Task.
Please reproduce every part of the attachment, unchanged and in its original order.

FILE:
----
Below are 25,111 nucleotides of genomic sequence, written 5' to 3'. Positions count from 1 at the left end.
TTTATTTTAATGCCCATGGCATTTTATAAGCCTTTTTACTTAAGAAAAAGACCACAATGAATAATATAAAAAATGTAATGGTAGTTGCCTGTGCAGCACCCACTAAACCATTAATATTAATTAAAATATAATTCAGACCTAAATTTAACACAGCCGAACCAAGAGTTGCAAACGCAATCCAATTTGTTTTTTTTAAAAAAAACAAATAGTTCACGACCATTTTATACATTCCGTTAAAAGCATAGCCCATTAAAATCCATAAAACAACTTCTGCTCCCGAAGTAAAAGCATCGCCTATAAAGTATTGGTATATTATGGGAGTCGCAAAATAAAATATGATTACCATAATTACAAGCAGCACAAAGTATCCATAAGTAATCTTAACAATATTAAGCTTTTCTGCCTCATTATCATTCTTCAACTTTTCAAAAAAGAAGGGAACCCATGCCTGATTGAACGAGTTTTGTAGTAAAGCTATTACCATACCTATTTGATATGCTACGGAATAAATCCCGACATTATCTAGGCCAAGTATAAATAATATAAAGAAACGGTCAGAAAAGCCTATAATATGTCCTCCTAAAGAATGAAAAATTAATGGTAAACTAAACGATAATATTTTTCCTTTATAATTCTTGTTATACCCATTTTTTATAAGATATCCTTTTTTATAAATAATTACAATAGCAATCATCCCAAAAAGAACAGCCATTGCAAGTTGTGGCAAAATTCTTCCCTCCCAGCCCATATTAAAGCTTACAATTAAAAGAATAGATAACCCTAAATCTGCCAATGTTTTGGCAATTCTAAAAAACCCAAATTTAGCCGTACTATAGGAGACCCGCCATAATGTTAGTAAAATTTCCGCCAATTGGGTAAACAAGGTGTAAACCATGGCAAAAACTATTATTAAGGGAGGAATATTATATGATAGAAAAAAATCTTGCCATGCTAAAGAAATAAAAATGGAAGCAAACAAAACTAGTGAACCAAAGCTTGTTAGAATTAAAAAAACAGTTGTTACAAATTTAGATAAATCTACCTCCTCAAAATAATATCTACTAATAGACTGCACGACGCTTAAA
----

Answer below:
Below are 25,111 nucleotides of genomic sequence, written 5' to 3'. Positions count from 1 at the left end.
TTTATTTTAATGCCCATGGCATTTTATAAGCCTTTTTACTTAAGAAAAAGACCACAATGAATAATATAAAAAATGTAATGGTAGTTGCCTGTGCAGCACCCACTAAACCATTAATATTAATTAAAATATAATTCAGACCTAAATTTAACACAGCCGAACCAAGAGTTGCAAACGCAATCCAATTTGTTTTTTTTAAAAAAAACAAATAGTTCACGACCATTTTATACATTCCGTTAAAAGCATAGCCCATTAAAATCCATAAAACAACTTCTGCTCCCGAAGTAAAAGCATCGCCTATAAAGTATTGGTATATTATGGGAGTCGCAAAATAAAATATGATTACCATAATTACAAGCAGCACAAAGTATCCATAAGTAATCTTAACAATATTAAGCTTTTCTGCCTCATTATCATTCTTCAACTTTTCAAAAAAGAAGGGAACCCATGCCTGATTGAACGAGTTTTGTAGTAAAGCTATTACCATACCTATTTGATATGCTACGGAATAAATCCCGACATTATCTAGGCCAAGTATAAATAATATAAAGAAACGGTCAGAAAAGCCTATAATATGTCCTCCTAAAGAATGAAAAATTAATGGTAAACTAAACGATAATATTTTTCCTTTATAATTCTTGTTATACCCATTTTTTATAAGATATCCTTTTTTATAAATAATTACAATAGCAATCATCCCAAAAAGAACAGCCATTGCAAGTTGTGGCAAAATTCTTCCCTCCCAGCCCATATTAAAGCTTACAATTAAAAGAATAGATAACCCTAAATCTGCCAATGTTTTGGCAATTCTAAAAAACCCAAATTTAGCCGTACTATAGGAGACCCGCCATAATGTTAGTAAAATTTCCGCCAATTGGGTAAACAAGGTGTAAACCATGGCAAAAACTATTATTAAGGGAGGAATATTATATGATAGAAAAAAATCTTGCCATGCTAAAGAAATAAAAATGGAAGCAAACAAAACTAGTGAACCAAAGCTTGTTAGAATTAAAAAAACAGTTGTTACAAATTTAGATAAATCTACCTCCTCAAAATAATATCTACTAATAGACTGCACGACGCTTAAA